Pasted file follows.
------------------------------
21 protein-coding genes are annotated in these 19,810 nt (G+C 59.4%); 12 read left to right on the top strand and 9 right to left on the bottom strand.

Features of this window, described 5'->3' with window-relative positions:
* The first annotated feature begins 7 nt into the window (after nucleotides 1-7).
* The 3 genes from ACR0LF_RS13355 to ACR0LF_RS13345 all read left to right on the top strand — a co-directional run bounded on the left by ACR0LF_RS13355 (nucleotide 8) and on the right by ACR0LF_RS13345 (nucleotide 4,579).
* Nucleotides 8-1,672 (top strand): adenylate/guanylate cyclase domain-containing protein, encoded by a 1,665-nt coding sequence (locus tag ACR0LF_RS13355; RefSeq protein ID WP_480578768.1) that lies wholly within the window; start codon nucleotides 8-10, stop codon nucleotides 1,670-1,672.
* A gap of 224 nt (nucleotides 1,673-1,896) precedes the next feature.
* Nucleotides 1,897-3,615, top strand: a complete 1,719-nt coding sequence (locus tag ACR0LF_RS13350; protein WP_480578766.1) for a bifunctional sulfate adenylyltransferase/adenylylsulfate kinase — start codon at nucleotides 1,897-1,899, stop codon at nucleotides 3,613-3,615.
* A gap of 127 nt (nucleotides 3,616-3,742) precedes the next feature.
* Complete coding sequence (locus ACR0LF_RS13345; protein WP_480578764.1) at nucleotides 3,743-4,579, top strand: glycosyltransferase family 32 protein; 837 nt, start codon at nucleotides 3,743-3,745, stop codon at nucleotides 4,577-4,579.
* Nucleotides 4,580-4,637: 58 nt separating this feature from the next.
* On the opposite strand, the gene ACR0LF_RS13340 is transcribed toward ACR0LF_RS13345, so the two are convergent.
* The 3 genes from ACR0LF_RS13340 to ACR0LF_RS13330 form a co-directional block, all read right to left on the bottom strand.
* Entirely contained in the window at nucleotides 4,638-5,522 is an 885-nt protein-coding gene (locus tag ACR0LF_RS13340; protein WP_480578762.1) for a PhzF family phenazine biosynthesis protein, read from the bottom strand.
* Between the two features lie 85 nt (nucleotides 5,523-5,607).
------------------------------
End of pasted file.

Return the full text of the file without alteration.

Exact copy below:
21 protein-coding genes are annotated in these 19,810 nt (G+C 59.4%); 12 read left to right on the top strand and 9 right to left on the bottom strand.

Features of this window, described 5'->3' with window-relative positions:
* The first annotated feature begins 7 nt into the window (after nucleotides 1-7).
* The 3 genes from ACR0LF_RS13355 to ACR0LF_RS13345 all read left to right on the top strand — a co-directional run bounded on the left by ACR0LF_RS13355 (nucleotide 8) and on the right by ACR0LF_RS13345 (nucleotide 4,579).
* Nucleotides 8-1,672 (top strand): adenylate/guanylate cyclase domain-containing protein, encoded by a 1,665-nt coding sequence (locus tag ACR0LF_RS13355; RefSeq protein ID WP_480578768.1) that lies wholly within the window; start codon nucleotides 8-10, stop codon nucleotides 1,670-1,672.
* A gap of 224 nt (nucleotides 1,673-1,896) precedes the next feature.
* Nucleotides 1,897-3,615, top strand: a complete 1,719-nt coding sequence (locus tag ACR0LF_RS13350; protein WP_480578766.1) for a bifunctional sulfate adenylyltransferase/adenylylsulfate kinase — start codon at nucleotides 1,897-1,899, stop codon at nucleotides 3,613-3,615.
* A gap of 127 nt (nucleotides 3,616-3,742) precedes the next feature.
* Complete coding sequence (locus ACR0LF_RS13345; protein WP_480578764.1) at nucleotides 3,743-4,579, top strand: glycosyltransferase family 32 protein; 837 nt, start codon at nucleotides 3,743-3,745, stop codon at nucleotides 4,577-4,579.
* Nucleotides 4,580-4,637: 58 nt separating this feature from the next.
* On the opposite strand, the gene ACR0LF_RS13340 is transcribed toward ACR0LF_RS13345, so the two are convergent.
* The 3 genes from ACR0LF_RS13340 to ACR0LF_RS13330 form a co-directional block, all read right to left on the bottom strand.
* Entirely contained in the window at nucleotides 4,638-5,522 is an 885-nt protein-coding gene (locus tag ACR0LF_RS13340; protein WP_480578762.1) for a PhzF family phenazine biosynthesis protein, read from the bottom strand.
* Between the two features lie 85 nt (nucleotides 5,523-5,607).